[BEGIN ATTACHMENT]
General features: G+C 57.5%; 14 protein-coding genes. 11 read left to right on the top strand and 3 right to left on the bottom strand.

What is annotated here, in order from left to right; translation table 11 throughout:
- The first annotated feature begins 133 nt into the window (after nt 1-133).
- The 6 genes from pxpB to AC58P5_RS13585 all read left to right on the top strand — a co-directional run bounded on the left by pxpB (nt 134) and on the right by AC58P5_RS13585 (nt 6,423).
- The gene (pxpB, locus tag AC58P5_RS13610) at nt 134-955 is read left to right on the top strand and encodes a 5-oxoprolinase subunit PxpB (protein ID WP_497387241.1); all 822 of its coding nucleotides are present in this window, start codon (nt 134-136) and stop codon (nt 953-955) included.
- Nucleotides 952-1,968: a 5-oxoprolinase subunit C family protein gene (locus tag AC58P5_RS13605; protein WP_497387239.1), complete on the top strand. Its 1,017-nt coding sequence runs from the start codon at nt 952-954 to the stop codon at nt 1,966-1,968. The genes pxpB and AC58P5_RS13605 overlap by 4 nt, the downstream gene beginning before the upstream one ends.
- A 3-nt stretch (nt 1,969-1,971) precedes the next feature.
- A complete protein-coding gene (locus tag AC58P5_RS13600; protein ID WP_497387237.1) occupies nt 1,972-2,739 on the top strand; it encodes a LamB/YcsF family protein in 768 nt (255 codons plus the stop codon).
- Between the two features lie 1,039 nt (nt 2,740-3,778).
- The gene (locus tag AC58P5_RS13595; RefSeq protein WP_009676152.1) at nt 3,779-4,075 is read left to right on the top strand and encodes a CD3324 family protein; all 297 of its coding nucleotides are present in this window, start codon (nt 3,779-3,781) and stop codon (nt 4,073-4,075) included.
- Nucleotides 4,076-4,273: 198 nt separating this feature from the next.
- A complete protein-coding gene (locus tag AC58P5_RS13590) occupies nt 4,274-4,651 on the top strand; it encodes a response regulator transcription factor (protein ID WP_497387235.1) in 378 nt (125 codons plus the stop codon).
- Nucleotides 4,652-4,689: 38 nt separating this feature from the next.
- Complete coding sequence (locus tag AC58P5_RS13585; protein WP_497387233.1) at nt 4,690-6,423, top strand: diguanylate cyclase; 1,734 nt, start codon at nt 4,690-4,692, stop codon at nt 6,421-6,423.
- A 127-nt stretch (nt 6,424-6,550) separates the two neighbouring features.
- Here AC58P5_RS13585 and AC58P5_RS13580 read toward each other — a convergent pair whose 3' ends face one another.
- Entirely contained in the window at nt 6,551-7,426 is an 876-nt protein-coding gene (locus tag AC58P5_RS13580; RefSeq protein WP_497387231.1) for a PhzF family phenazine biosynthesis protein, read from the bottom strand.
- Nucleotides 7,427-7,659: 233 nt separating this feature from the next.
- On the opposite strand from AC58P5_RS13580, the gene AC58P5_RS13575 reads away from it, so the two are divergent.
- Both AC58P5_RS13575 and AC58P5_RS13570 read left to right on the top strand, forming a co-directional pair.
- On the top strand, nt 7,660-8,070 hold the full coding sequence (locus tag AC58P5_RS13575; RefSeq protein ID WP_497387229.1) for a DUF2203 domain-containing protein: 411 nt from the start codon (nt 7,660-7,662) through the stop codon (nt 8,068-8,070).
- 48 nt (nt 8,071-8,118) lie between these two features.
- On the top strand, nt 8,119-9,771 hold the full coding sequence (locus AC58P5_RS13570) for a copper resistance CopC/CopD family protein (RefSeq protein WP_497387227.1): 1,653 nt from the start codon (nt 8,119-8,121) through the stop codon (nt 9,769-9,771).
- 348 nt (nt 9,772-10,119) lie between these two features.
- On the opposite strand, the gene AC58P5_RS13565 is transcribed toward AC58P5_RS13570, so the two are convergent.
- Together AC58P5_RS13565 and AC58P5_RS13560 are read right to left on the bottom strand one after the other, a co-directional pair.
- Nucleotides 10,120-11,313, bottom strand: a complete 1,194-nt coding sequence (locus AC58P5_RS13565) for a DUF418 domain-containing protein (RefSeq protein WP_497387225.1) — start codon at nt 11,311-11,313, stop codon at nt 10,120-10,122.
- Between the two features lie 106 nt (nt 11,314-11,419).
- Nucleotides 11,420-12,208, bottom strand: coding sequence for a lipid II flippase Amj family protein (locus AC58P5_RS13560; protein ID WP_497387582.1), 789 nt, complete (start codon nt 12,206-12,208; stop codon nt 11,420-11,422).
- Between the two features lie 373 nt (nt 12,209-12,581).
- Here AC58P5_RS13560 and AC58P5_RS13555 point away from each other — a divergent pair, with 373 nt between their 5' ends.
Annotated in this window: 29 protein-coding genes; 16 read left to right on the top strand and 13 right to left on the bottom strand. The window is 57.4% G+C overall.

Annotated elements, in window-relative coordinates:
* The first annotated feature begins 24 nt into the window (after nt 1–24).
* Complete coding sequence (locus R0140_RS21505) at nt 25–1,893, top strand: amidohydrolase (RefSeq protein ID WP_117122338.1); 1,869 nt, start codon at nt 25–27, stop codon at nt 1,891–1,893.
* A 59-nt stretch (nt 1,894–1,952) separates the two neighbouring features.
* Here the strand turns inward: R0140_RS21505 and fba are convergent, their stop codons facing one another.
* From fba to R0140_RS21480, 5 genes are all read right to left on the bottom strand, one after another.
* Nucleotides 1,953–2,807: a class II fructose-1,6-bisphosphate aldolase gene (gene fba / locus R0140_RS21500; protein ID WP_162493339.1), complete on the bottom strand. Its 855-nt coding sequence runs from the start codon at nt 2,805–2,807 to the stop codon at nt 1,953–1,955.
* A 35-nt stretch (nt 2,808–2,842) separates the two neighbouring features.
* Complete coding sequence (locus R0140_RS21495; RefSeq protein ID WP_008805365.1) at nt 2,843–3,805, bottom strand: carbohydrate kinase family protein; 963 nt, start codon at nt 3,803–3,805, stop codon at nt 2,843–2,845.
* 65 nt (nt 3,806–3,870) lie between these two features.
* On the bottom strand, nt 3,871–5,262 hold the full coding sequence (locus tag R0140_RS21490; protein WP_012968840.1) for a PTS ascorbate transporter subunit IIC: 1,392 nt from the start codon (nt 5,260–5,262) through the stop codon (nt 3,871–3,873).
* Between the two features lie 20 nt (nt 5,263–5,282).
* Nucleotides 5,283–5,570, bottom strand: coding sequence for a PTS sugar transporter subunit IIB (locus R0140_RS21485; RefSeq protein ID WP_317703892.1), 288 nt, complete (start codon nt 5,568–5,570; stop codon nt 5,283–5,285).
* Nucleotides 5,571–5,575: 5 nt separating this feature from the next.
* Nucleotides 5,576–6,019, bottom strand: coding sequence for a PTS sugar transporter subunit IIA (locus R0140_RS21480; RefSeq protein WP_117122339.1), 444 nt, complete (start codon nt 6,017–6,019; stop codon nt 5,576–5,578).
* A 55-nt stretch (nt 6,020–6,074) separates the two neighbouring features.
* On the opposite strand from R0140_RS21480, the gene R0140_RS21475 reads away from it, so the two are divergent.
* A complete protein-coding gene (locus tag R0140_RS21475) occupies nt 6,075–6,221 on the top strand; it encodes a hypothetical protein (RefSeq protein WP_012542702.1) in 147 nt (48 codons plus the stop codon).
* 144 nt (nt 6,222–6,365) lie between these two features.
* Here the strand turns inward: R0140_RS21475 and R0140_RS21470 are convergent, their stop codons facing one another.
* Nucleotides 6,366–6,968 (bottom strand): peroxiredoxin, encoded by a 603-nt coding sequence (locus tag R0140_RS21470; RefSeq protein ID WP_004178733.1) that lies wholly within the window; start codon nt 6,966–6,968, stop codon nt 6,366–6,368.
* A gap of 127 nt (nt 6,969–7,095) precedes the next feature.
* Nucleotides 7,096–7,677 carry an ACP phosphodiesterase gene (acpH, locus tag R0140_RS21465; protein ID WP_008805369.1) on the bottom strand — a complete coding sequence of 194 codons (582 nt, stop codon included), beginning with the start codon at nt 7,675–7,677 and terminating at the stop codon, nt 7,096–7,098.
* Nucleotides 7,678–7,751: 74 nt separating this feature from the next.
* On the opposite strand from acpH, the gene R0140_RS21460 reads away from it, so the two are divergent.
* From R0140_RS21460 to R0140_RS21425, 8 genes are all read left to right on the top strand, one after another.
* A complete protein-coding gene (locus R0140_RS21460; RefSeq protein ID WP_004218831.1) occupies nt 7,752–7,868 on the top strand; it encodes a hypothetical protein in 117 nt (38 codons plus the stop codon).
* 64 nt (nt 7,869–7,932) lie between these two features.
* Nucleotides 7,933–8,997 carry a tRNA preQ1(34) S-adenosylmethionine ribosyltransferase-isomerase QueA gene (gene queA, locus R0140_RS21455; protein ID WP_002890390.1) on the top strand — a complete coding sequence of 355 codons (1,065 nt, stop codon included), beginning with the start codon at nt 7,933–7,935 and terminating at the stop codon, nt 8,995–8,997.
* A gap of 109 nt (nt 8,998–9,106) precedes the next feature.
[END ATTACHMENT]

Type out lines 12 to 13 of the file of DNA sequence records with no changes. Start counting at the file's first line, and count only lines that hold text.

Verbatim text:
- A complete protein-coding gene (locus tag AC58P5_RS13590) occupies nt 4,274-4,651 on the top strand; it encodes a response regulator transcription factor (protein ID WP_497387235.1) in 378 nt (125 codons plus the stop codon).
- Nucleotides 4,652-4,689: 38 nt separating this feature from the next.